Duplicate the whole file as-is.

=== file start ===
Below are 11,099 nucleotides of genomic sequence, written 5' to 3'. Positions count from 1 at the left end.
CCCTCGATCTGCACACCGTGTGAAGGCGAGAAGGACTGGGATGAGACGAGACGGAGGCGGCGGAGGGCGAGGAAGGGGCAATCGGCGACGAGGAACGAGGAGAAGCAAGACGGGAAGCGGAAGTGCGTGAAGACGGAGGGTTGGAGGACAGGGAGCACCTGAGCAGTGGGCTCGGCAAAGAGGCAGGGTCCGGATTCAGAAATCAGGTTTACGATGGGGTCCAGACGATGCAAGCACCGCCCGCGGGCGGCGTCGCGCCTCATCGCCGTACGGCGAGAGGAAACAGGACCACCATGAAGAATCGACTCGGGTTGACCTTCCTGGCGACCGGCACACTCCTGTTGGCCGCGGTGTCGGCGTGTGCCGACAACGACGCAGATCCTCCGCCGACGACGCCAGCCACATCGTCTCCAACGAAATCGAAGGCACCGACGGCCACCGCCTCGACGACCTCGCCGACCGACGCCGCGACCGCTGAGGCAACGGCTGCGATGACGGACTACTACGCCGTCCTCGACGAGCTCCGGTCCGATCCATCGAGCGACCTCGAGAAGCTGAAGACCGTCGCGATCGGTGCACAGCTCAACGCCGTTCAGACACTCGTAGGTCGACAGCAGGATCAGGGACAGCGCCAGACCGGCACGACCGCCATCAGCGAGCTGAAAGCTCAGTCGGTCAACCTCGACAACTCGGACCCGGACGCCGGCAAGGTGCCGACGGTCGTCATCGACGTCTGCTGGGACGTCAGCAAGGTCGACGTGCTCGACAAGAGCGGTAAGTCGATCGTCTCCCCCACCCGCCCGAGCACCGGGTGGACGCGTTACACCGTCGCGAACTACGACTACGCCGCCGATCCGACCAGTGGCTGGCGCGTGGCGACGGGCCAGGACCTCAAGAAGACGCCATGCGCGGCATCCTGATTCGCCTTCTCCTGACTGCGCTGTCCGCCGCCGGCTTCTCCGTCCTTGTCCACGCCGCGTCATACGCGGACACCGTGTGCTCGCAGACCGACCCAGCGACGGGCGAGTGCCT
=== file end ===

Below are 11,099 nucleotides of genomic sequence, written 5' to 3'. Positions count from 1 at the left end.
CCCTCGATCTGCACACCGTGTGAAGGCGAGAAGGACTGGGATGAGACGAGACGGAGGCGGCGGAGGGCGAGGAAGGGGCAATCGGCGACGAGGAACGAGGAGAAGCAAGACGGGAAGCGGAAGTGCGTGAAGACGGAGGGTTGGAGGACAGGGAGCACCTGAGCAGTGGGCTCGGCAAAGAGGCAGGGTCCGGATTCAGAAATCAGGTTTACGATGGGGTCCAGACGATGCAAGCACCGCCCGCGGGCGGCGTCGCGCCTCATCGCCGTACGGCGAGAGGAAACAGGACCACCATGAAGAATCGACTCGGGTTGACCTTCCTGGCGACCGGCACACTCCTGTTGGCCGCGGTGTCGGCGTGTGCCGACAACGACGCAGATCCTCCGCCGACGACGCCAGCCACATCGTCTCCAACGAAATCGAAGGCACCGACGGCCACCGCCTCGACGACCTCGCCGACCGACGCCGCGACCGCTGAGGCAACGGCTGCGATGACGGACTACTACGCCGTCCTCGACGAGCTCCGGTCCGATCCATCGAGCGACCTCGAGAAGCTGAAGACCGTCGCGATCGGTGCACAGCTCAACGCCGTTCAGACACTCGTAGGTCGACAGCAGGATCAGGGACAGCGCCAGACCGGCACGACCGCCATCAGCGAGCTGAAAGCTCAGTCGGTCAACCTCGACAACTCGGACCCGGACGCCGGCAAGGTGCCGACGGTCGTCATCGACGTCTGCTGGGACGTCAGCAAGGTCGACGTGCTCGACAAGAGCGGTAAGTCGATCGTCTCCCCCACCCGCCCGAGCACCGGGTGGACGCGTTACACCGTCGCGAACTACGACTACGCCGCCGATCCGACCAGTGGCTGGCGCGTGGCGACGGGCCAGGACCTCAAGAAGACGCCATGCGCGGCATCCTGATTCGCCTTCTCCTGACTGCGCTGTCCGCCGCCGGCTTCTCCGTCCTTGTCCACGCCGCGTCATACGCGGACACCGTGTGCTCGCAGACCGACCCAGCGACGGGCGAGTGCCT